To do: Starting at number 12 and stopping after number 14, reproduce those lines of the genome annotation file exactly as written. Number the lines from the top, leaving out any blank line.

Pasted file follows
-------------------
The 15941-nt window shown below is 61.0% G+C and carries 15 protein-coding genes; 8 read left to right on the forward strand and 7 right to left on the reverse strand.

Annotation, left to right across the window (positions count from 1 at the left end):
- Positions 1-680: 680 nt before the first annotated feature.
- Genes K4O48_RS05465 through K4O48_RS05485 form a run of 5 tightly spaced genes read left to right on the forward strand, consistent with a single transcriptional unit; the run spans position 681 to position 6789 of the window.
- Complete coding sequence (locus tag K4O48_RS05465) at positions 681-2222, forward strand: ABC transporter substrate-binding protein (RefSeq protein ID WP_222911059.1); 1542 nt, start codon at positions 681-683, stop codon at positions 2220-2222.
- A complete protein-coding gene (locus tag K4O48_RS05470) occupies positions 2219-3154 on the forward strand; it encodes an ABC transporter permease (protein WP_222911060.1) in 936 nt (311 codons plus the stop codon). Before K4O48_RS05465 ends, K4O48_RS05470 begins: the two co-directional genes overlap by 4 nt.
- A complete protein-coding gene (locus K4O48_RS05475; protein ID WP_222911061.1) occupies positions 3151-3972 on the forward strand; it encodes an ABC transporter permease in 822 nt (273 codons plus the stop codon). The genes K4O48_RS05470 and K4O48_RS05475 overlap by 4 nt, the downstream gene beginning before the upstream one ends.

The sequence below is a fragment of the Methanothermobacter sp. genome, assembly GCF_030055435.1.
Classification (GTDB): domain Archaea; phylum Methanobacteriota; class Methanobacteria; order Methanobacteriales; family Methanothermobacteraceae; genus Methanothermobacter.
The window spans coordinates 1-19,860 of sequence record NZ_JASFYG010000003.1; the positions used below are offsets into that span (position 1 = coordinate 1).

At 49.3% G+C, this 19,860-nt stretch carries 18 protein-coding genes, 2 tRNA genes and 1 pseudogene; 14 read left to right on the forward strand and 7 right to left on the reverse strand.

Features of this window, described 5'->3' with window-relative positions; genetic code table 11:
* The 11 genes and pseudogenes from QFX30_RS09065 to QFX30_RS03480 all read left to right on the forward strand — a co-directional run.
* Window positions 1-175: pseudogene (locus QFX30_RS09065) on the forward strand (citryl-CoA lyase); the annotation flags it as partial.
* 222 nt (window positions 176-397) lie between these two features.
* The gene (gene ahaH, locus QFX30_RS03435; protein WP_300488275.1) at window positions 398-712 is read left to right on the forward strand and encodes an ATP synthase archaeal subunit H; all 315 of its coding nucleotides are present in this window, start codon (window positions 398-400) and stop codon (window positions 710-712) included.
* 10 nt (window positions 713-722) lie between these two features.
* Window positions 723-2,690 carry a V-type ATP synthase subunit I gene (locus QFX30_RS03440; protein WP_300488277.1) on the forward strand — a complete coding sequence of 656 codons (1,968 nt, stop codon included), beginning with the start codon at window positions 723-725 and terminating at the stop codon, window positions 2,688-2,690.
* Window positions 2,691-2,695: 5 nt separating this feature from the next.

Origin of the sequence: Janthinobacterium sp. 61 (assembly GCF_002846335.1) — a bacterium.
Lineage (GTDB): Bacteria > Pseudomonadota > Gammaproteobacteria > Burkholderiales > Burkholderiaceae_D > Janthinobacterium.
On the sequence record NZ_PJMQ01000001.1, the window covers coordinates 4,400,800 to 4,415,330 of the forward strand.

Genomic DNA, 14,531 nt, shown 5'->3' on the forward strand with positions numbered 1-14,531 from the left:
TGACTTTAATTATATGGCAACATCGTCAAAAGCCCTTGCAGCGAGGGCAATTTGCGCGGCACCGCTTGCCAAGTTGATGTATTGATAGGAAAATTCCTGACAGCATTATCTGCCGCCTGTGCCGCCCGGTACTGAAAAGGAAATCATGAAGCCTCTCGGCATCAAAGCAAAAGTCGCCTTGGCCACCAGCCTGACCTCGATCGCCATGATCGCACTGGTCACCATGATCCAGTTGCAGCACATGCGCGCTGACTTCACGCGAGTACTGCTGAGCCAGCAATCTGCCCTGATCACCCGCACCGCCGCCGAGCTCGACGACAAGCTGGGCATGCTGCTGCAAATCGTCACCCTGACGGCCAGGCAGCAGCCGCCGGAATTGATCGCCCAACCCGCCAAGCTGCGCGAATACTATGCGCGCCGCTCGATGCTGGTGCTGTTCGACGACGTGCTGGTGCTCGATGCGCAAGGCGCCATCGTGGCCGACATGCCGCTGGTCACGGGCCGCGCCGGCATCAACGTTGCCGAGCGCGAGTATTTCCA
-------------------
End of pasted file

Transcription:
Features of this window, described 5'->3' with window-relative positions; genetic code table 11:
* The 11 genes and pseudogenes from QFX30_RS09065 to QFX30_RS03480 all read left to right on the forward strand — a co-directional run.
* Window positions 1-175: pseudogene (locus QFX30_RS09065) on the forward strand (citryl-CoA lyase); the annotation flags it as partial.